What Scares You?


Many new bowhunters do not understand the importance of using broadheads with razor-sharp blades.

One of the cool things about what I do for a living is the fact that I get to travel the country and speak with a lot of bowhunters. It is really fun – and very educational for me – to chat with guys and gals like you about how you hunt, to hear stories about your successes and failures, and my favorite part, meeting your kids and seeing their eyes light up when it comes to going hunting with their parents.

From California to the Carolinas, Alaska to Alabama, the talk about local hunting is always different. One thing that remains constant, though, is the subject of equipment. Everyone who bow hunts with any degree of seriousness has strong opinions on the subject. What kind of arrows do you use? What kind of sight? Do you use a peep or just a kisser button? What style of release aid? Do you keep the quiver attached or remove it when in a tree stand? Have you had much luck using a ground blind? Stuff like that.

Bob Robb

Bowhunting critters that can eat you, like this 1000 lb. Alaska brown bear Robb killed with a single arrow at 17 steps in September 2005, with dull broadhead blades would be about as smart as slapping a Hell’s Angel in a biker bar. Only blades so sharp they scare you are acceptable for any bowhunting endeavor!

This year as I was traveling about I spent some time closely checking out other guy’s quivers to see what bowhunters coast to coast had on the business end of their arrows. I have always been fascinated by broadheads and given the myriad of different designs, sizes, and shapes available today it is pretty interesting to see what people use, and ask them why they use what they do.

After all this, I found a disturbing trend. Can you guess what it was? It was the fact that many of the broadheads I examined had incredibly dull blades. I was amazed! I had thought the general bowhunting public had been educated over the past decade about the critical importance of razor-sharp broadhead blades. This discovery worries me. A lot.

So at the annual Archery Trade Association (ATA) trade show this past January I spoke with several broadhead makers that I respect tremendously about blade sharpness. All of them said basically the same thing: many bowhunters are becoming way to cavalier about how sharp their blades are.

One guy I really like and respect a lot is Bob Mizek, an engineer with New Archery Products, maker of some of the finest broadheads in the history of bowhunting, including the Thunderhead, Crossfire, and the mechanical Spitfire. Bob is pretty laid back, but just because he plays a pretty mean rock & roll guitar doesn’t take away from the fact that he is smart as a whip and really knows broadhead design and function. Here’s what he said about the topic.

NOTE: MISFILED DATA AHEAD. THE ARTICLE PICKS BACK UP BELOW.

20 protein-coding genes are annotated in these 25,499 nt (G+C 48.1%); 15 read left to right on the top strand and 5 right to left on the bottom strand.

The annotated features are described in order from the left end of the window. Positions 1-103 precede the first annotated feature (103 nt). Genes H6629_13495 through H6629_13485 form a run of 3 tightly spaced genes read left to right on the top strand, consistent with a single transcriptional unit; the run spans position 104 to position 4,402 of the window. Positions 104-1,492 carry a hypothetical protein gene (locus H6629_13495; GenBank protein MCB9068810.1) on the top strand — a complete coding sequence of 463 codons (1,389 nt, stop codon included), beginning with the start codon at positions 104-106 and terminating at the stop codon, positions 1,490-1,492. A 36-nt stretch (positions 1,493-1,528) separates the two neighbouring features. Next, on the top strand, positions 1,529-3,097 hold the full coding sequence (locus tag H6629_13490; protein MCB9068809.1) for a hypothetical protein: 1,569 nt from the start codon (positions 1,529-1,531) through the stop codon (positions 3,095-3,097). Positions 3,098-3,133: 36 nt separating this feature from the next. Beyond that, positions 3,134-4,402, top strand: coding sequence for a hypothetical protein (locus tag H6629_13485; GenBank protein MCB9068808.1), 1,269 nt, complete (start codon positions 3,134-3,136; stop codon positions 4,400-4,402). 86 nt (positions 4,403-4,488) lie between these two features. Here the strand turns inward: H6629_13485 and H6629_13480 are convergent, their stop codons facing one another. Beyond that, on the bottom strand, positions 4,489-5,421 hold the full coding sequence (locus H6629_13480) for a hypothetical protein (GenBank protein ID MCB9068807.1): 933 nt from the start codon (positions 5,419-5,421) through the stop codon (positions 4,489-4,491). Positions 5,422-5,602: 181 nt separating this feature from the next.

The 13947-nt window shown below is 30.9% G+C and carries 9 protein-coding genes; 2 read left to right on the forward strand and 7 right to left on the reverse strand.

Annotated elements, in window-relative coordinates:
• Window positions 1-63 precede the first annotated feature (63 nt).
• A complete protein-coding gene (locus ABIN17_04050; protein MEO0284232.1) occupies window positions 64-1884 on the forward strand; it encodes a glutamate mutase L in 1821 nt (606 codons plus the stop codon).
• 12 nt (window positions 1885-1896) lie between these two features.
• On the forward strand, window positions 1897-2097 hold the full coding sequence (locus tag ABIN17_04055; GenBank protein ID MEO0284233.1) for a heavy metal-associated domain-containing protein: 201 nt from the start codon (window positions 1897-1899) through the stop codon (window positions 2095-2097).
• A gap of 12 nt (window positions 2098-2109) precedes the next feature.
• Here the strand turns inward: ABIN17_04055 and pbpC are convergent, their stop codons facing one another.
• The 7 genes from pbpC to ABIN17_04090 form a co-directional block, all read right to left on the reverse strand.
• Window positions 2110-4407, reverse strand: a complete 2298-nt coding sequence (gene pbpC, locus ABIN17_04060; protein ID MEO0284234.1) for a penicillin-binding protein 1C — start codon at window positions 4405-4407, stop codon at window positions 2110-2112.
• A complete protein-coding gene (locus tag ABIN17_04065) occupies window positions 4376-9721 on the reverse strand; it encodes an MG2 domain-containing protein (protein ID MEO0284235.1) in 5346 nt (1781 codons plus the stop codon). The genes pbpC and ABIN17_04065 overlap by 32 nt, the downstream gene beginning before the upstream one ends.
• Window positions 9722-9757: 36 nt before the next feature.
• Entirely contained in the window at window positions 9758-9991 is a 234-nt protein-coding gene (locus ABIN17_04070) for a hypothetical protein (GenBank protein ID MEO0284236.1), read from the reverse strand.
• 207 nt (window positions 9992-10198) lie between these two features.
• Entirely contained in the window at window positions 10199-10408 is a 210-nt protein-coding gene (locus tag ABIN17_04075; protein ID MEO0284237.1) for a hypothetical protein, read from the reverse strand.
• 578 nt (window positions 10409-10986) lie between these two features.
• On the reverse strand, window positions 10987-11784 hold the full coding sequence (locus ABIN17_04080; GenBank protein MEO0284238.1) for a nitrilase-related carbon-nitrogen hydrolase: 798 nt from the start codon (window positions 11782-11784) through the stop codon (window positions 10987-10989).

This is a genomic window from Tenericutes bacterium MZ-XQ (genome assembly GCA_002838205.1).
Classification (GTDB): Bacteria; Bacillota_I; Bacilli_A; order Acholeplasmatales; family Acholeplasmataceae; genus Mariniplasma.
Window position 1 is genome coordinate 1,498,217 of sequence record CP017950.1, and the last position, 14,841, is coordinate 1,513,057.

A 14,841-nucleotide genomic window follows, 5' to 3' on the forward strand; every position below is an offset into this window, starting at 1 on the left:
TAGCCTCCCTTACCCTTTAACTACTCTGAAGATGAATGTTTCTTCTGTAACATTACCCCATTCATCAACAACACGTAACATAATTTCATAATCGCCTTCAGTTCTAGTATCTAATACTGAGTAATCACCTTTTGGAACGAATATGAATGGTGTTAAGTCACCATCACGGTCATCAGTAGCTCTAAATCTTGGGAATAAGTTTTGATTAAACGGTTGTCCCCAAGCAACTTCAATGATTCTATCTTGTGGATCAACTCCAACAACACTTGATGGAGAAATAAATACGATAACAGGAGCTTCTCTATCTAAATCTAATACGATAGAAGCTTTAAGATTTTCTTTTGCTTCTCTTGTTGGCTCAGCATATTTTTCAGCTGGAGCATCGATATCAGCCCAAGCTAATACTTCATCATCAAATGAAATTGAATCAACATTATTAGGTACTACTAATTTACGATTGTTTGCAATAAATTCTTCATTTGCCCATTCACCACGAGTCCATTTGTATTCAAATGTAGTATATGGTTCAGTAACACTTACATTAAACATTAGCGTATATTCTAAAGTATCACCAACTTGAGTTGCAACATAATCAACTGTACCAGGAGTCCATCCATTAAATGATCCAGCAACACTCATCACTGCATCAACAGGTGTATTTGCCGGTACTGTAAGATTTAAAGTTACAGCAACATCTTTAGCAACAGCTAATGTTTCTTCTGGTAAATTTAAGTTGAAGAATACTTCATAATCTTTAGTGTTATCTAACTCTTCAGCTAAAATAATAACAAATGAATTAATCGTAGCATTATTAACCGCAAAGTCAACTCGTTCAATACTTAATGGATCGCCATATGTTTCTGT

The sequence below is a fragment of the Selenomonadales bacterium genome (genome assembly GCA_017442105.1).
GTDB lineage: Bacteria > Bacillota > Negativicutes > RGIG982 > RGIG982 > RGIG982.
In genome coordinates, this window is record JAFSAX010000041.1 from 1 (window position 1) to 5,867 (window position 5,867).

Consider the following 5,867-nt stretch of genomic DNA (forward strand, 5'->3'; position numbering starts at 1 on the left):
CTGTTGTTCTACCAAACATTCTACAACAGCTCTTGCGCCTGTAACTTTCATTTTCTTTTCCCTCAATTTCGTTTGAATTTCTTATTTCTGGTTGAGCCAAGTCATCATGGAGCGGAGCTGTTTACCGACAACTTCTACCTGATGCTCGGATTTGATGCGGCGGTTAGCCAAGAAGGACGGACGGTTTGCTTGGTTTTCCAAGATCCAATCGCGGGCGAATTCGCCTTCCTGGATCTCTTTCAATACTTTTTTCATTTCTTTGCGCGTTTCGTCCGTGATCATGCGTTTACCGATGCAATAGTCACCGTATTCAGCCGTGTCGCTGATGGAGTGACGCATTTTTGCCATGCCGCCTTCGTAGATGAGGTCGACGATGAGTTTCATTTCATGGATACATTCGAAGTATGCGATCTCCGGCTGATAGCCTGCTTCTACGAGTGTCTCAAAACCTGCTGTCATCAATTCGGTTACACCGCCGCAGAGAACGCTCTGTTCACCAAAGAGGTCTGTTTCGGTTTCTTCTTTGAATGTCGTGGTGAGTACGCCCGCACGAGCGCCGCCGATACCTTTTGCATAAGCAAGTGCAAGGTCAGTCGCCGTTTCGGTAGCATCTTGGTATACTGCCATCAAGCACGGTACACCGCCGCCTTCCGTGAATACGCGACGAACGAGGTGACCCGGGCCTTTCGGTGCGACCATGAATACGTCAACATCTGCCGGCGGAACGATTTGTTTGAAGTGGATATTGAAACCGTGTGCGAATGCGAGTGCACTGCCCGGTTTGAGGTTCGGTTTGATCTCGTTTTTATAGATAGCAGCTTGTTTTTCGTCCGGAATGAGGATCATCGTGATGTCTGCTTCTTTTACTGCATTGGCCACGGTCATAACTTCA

“I’ve had the chance to speak with a lot of bowhunters during the past year, both in person on hunts, in stores, and on the phone,” Mizek said. “I have noticed a new and disturbing trend. Many new bowhunters do not understand the importance of using broadheads with razor-sharp blades. They do not understand that a sharp blade not only makes a cleaner, more humane cut; it also makes a larger cut because dull blades stretch tissue, not cut it.

“One evening I met a fellow hunter that formerly used mechanicals and changed to a new fixed-blade head because he felt he only needed to rinse them off with water and put them back in the quiver after shooting one, two, or three deer.  He never even looked at the edge!,”

Mizek continued. “It was not sharp enough to break skin.  He figured as long as he recovered the deer it was still ‘OK’ to use them this way. Another hunter in the group was re-sharpening Thunderhead blades with a kitchen knife sharpener. Both were more concerned about saving a few bucks on broadheads than having scalpel-sharp edges. These guys weren’t poor ‘Bubbas’ either.  Both had top-of-the-line 2005 Mathews Switchback bows, drop-away arrow rests, carbon arrows, pricey carbon scent-adsorbing clothing, and $35K pickup trucks. They were far from broke.

“These guys were kind enough to let me explain how NAP’s testing in ballistic gelatin has clearly shown how sharp broadheads produce a bigger wound channel,” Mizek said. “Then they asked why no one talks about the importance of sharp broadheads. I wondered what planet they had been living on.”

There isn’t enough space here to describe how blood clotting works, or tell you why clean, neat cuts bleed and bleed and take seemingly forever to stop while an irregular wound that has been ripped or torn open clots relatively quickly, plugging itself up with jellied blood. Let me simply say this. You should never, ever head afield without broadhead blades so sharp they scare you. Doing so is easy, quick, and inexpensive. If you use replaceable-blade heads, simply replace your practice blades with fresh ones from a cheap package of replacement blades. Accuracy will not suffer a whit. If you use a traditional-style head, you must re-sharpen the blades after practice to a keen, shaving-sharp edge. Sure this takes time – but it is the price you pay for using this style.

Why risk the success of your precious days afield by doing anything less? And do we not owe it to the game we hunt to do everything in our power to make sure that when the planets line up and we do get a good shot at a bear, bull, or buck, our broadheads will do the job in the quickest, most efficient, and most humane way possible?

I think we do.

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